Posté par Alain Truong à 20:36 - - Commentaires [0] - Permalien [#]
02 mai 2008

A HIGHLY IMPORTANT ORANGE NATURAL PEARL

A HIGHLY IMPORTANT ORANGE NATURAL PEARL The yellow to iridescent pinkish orange pearl measuring 21.1 by 19.4 mm and weighing 241.44 grains (60.36 carats), the pearl has not been drilledAccompanied by report No. 0127771 dated 07 December 2007 from the Gemmological Association of Great Britain (Gem-A) stating that the pearl is naturalAn appendix from Gem-A to the above report states that 'the combination of fine lustre even shape and size in this pearl are noteworthy, but its colour described as 'yellow to pinkish orange' is... [Lire la suite]
Posté par Alain Truong à 22:24 - - Commentaires [0] - Permalien [#]
01 mai 2008

Cinnabar, China

Cinnabar, ChinaWhile Greek texts mention the use of cinnabar—the naturally occurring form of vermilion—in as early as sixth century B.C., early Chinese artifacts show traces as far back as the second millennium B.C, and its use in pigments continues to this day. The name is derived from the Persian zinjifrah and the Latin word cinnabaris although the original meanings of both have been lost. Cinnabar, a heavy red from of mercuric sulfide, occurs as brilliant red crystals in mountainous regions of volcanic origin usually close to... [Lire la suite]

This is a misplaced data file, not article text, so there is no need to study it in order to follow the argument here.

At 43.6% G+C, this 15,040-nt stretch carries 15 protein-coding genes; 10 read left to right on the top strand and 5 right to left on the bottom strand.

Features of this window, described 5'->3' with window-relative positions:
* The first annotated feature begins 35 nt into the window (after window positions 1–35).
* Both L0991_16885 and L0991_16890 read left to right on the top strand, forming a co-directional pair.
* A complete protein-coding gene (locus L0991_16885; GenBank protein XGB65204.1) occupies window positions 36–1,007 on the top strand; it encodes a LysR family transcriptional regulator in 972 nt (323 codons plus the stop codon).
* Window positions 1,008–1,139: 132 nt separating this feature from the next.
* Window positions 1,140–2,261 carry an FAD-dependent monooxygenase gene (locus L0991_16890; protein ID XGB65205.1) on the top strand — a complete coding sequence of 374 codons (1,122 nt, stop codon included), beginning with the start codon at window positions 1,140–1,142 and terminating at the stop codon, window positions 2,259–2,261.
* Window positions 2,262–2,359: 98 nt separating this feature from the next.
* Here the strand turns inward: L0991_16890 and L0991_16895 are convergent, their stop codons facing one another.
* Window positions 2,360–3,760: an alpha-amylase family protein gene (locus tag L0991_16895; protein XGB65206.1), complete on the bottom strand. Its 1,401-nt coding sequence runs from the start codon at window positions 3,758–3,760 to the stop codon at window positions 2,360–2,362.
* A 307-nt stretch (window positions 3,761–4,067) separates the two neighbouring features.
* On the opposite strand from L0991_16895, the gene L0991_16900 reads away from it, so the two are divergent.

Posté par Alain Truong à 19:33 - - Commentaires [0] - Permalien [#]
01 mai 2008

Extremely Large Rutilated Quartz Cabochon - Brazil

Extremely Large Rutilated Quartz Cabochon - Brazil An exceedling large desktop or cabinet specimen, this oval cabochon of rather transparent rock crystal quartz contains needle-like inclusions of rutile. Rutile is the natural mineral form of titanium dioxide. It is generally dark red or metallic black its name rutile coming from the Latin for “dark red”. It forms prismatic crystals that can be thin as hairs, as in this specimen of rutilated quartz. Rutile forms twins and sprays of six or eight crystals frequently... [Lire la suite]
Posté par Alain Truong à 19:00 - - Commentaires [0] - Permalien [#]